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City Of Windsor To Revitalize Gateway Park In West Windsor

Tuesday November 16th, 2021, 1:44pm


Hello time traveller!!
This article is 751 days old.
The information listed below is likely outdated and has been preserved for archival purposes.

Gateway Public Park in the spring (windsoriteDOTca News file photo)

The City of Windsor will take over management of Gateway Park, a privately-owned park above Windsor’s train tunnel in West Windsor.

Mayor Drew Dilkens was joined today by Ward 2 Councillor Fabio Costante and Ward 3 Councillor Rino Bortolin to announce a 99-year licence to operate and maintain the park.

City officails say the licence agreement took effect November 9th and authorizes the City to immediately take an active role in managing the naturalized park, which is located above the CP tunnel that runs parallel to Cameron Avenue, bordering the City’s west side.

They say maintenance work by Parks staff is expected to begin this month to clean up the site.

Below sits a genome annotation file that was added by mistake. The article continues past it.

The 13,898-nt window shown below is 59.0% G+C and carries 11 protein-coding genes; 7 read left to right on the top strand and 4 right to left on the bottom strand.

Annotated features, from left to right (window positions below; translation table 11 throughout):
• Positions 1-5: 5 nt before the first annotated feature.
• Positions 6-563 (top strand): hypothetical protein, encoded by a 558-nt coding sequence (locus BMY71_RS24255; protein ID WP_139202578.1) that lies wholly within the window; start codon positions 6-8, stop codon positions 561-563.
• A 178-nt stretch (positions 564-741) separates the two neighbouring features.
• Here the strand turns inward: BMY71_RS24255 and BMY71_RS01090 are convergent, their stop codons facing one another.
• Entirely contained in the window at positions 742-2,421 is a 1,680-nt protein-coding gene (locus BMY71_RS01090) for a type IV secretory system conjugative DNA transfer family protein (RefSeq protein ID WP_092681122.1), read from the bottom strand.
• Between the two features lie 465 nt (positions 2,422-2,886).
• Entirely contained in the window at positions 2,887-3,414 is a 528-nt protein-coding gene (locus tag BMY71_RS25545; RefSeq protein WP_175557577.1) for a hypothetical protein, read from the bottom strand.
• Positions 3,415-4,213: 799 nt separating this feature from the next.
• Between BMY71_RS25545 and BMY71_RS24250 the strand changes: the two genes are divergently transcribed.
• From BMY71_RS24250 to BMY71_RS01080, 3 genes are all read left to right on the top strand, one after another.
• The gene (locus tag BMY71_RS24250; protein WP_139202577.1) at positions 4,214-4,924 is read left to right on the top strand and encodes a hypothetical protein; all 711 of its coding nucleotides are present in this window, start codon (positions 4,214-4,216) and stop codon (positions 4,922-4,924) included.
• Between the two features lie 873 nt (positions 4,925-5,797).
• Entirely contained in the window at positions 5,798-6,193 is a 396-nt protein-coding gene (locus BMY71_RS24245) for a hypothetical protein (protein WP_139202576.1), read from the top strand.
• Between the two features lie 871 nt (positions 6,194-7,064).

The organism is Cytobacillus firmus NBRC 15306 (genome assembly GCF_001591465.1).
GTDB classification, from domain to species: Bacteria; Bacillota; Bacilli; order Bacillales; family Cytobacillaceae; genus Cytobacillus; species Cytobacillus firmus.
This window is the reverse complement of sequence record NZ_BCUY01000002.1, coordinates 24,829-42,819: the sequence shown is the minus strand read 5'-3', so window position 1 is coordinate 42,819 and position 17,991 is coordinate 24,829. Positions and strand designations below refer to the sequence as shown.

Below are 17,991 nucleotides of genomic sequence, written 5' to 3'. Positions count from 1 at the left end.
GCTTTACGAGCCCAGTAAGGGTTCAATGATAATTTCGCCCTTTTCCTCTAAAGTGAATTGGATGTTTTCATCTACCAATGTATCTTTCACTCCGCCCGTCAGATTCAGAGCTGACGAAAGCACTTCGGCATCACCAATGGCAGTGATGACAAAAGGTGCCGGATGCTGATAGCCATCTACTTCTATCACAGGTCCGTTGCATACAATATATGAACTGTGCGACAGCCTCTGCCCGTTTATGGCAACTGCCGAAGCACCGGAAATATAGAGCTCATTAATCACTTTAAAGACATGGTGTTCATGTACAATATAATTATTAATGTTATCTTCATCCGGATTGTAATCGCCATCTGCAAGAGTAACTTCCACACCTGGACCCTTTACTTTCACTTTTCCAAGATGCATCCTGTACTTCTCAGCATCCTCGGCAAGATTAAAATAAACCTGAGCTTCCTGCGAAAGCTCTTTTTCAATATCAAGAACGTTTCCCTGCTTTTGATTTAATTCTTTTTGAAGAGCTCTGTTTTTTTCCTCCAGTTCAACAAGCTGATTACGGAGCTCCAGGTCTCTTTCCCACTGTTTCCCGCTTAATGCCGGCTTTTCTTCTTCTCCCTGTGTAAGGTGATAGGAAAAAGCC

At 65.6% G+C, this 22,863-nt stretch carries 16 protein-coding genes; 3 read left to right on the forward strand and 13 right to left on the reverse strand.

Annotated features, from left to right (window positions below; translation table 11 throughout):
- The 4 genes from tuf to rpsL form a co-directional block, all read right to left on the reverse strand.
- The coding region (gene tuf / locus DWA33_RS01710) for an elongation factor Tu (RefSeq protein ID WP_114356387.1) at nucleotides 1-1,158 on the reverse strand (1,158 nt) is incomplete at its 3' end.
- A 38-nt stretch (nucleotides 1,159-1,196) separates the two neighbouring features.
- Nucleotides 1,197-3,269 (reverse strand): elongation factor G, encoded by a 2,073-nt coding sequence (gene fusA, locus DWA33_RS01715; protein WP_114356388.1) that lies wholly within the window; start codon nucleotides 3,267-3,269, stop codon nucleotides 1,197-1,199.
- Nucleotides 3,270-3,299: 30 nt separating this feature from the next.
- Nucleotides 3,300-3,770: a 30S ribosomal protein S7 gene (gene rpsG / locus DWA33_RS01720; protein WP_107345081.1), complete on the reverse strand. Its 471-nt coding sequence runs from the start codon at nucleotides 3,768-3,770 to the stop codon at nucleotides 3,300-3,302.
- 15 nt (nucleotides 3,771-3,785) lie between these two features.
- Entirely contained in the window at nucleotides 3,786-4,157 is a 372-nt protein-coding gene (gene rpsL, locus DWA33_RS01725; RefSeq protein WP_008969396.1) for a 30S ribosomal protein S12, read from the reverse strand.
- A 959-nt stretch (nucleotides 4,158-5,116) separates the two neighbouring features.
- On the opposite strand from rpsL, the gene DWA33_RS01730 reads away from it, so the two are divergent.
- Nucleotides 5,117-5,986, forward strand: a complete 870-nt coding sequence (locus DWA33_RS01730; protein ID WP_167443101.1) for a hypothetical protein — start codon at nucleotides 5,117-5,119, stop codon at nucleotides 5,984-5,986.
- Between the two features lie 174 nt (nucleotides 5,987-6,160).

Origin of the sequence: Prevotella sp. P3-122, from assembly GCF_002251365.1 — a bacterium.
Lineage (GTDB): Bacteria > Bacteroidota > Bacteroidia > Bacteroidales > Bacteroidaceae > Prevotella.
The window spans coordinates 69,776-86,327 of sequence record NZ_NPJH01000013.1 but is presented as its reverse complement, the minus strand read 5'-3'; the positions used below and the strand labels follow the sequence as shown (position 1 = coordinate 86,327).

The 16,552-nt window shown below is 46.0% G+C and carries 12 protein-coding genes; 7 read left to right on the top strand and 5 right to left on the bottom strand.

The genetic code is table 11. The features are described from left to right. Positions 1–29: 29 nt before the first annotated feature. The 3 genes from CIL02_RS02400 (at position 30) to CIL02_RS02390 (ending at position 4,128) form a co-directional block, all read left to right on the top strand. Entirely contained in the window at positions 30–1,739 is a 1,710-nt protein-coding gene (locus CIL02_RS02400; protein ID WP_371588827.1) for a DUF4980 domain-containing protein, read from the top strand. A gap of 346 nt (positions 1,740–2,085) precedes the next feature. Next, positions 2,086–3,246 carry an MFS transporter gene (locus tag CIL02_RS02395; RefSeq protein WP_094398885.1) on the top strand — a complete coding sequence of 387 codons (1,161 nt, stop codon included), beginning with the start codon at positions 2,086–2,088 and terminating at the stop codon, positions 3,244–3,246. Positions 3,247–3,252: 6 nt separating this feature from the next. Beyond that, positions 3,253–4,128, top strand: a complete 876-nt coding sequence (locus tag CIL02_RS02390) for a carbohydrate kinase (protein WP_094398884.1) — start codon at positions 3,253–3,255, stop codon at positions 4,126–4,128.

The Detroit River Tunnel Company retains full ownership of the land and will pay the City $300,000 to assist with maintenance costs. This payment includes a one-time transfer of $100,000, followed by an annual disbursement of $20,000 for the next 10 years. The rail company will also pay $40,000 for easement rights to the City’s property located about 40 feet underground. Council has committed $700,000 toward the park’s revitalization as part of its $1.6-billion pledge over the next 10 years to fund capital improvements that raise the quality of life for residents.

The City is also planning the following new features for the park:

  • A fully accessible asphalt multi-use trail and access ramps
  • Park signage, trailhead signage, wayfinding signage and GPS location signage
  • Modern park benches, and garbage and recycling containers
  • Park lights

Gateway Park begins at Riverside Drive and runs nearly 1 kilometre south to Wyandotte Street. It is between 50 to 70 metres wide and bordered on each side by a thick overgrowth of diverse plants and trees. A row of Japanese cherry blossoms, donated in 2002 by the Consulate-General of Japan’s Sakura Project as a symbol of international friendship, lines a narrow foot trail in the centre of the park.

The park’s full revitalization is expected to be completed by fall of 2022, which will mark the 20th anniversary of the Sakura Project.

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